Re Las Vegas, "entertainment superstore" ("Give My Regards to . . . Vegas?," July 18): "Chicago" in Las Vegas at the Mandalay is grossing $600,000 a week with tickets from $55 to $85, yet they have an orchestra of five live musicians. "Chicago" on Broadway at the Shubert Theatre grossed $583,810 during the week ending July 18, with tickets from $30 to $80, and they've hired 24 musicians. Thus Las Vegas is indeed a "superstore," albeit one with overpriced imitations. Some audience members may wonder when greed will give way to a few more shreds of artistic integrity and Las Vegas will again use more live musicians than tape players in its showrooms.
BUSINESS
March 20, 2010 | By Sandra M. Jones
In the increasingly brutal book wars, Borders Group Inc. is learning what coffeehouses long have known: Encourage shoppers to think of you as a home away from home and they'll spend more, maybe even become regulars. To spur that feeling, Borders quietly unveiled a program last month that invites book clubs to convene at its cafes instead of in members' homes. The step is geared toward helping the money-losing bookstore chain drum up sales and reshape itself into a local gathering place instead of a faceless superstore.
BUSINESS
June 4, 1985 | DANIEL AKST, Times Staff Writer
Expanding in Southern California, Sherman Oaks-based House of Fabrics said it has bought 18 stores from the 23-store Home Silk Shop chain for an undisclosed amount of cash. The deal with the much smaller Home Silk Shop chain comes just a month after merger talks between the two companies collapsed after House of Fabrics issued a disappointing earnings report. House of Fabrics is America's largest retailer of home sewing fabrics, with 760 stores in 47 states.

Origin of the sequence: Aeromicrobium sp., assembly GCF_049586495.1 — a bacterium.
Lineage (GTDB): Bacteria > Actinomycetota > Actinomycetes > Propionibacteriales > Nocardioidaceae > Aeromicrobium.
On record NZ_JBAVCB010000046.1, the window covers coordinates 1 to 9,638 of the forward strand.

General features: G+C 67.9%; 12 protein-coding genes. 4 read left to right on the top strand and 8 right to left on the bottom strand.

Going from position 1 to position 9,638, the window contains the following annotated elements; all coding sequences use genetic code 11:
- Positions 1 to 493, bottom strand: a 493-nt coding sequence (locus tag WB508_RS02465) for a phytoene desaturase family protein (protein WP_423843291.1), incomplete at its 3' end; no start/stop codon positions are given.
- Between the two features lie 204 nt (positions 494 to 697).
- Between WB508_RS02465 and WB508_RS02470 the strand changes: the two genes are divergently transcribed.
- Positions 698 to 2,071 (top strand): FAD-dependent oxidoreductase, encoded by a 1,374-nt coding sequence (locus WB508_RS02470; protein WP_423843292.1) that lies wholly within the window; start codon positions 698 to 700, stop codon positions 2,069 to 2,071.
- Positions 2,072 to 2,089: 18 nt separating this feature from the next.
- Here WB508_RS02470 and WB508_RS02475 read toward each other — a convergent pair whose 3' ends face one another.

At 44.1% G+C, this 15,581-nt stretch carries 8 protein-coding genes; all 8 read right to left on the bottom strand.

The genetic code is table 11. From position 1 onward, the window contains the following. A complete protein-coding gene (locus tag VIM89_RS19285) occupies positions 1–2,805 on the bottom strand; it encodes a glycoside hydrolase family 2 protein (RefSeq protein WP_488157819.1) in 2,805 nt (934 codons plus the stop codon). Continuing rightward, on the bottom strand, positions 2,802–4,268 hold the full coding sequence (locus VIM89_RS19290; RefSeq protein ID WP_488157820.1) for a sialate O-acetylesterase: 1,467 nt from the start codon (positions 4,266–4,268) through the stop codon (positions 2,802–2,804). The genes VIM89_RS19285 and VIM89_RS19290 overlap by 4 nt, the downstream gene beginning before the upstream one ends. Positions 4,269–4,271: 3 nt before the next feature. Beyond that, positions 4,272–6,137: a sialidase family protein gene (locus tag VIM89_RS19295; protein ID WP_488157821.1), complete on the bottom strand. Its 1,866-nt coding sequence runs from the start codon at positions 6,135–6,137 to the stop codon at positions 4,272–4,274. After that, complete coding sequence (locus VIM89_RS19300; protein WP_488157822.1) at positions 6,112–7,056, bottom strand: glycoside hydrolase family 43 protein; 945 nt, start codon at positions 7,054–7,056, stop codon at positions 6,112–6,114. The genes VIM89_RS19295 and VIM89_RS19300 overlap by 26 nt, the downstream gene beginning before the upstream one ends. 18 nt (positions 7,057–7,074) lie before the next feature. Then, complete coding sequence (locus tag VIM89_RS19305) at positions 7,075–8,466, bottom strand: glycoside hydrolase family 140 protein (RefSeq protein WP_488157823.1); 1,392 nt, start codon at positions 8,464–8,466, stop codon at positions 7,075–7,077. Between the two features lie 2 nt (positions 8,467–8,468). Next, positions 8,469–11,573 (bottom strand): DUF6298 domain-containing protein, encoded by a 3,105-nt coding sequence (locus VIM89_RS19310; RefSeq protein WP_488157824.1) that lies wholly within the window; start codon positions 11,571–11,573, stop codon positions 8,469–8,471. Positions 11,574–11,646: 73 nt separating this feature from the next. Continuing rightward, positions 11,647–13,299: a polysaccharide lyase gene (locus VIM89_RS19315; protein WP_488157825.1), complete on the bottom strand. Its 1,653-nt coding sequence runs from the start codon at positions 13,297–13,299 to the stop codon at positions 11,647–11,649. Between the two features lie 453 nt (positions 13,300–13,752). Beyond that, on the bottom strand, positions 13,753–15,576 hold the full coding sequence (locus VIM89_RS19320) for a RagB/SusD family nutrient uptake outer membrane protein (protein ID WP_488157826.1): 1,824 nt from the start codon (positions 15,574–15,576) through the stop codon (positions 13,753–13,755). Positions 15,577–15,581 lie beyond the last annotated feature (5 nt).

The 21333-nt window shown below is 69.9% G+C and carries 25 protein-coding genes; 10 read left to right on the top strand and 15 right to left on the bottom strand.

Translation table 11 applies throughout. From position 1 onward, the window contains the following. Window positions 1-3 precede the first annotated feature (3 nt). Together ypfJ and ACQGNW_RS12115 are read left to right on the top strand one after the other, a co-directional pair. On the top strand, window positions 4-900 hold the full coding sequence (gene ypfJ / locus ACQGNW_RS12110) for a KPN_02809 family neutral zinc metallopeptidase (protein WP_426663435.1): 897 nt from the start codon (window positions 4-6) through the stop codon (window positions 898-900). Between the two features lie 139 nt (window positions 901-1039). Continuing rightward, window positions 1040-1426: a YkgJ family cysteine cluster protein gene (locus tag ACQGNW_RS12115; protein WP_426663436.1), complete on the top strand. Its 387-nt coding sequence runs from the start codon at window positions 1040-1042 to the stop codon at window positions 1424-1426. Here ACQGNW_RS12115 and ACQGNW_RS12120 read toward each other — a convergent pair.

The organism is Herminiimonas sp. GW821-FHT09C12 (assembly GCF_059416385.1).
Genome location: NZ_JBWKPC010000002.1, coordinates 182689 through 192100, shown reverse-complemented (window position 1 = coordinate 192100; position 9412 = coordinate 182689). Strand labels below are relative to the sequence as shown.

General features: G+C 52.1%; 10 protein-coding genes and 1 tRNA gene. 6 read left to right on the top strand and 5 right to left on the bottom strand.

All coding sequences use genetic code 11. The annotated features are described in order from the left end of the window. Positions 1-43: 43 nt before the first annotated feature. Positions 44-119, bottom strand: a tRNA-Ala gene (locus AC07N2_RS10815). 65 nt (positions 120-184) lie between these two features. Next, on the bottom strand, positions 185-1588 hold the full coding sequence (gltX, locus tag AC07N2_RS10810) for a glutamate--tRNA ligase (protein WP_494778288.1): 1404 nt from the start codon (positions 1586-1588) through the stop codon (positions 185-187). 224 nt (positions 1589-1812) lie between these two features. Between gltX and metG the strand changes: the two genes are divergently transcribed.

BUSINESS
March 3, 1999 | Joseph Menn
Dell Computer Corp. is plunging further into e-commerce with the opening this week of an "online superstore." Consumers will be able to buy more than 30,000 computer-related items, ranging from software to Palm handheld devices, at http://www.gigabuys.com, Chief Executive Michael Dell said. Dell already sells millions of dollars worth of computers and peripherals daily over its own Web site.
NEWS
September 27, 2005 | Scott Doggett
BASS Pro Shops, a major catalog and online retailer of outdoors equipment, will open its first Southern California mega-showroom in 2007. No mere sporting goods store, the 180,000-square-foot supercenter planned for Rancho Cucamonga will feature a boat shop, nature center, outdoor apparel, wildlife viewing and gear for backpacking, hunting and fishing, camping and more, plus a 10,000-square-foot restaurant. Bass Pro Shops stores are spectacles that resemble a lodge, museum and retail center.
BOOKS
May 28, 1995 | CHRIS GOODRICH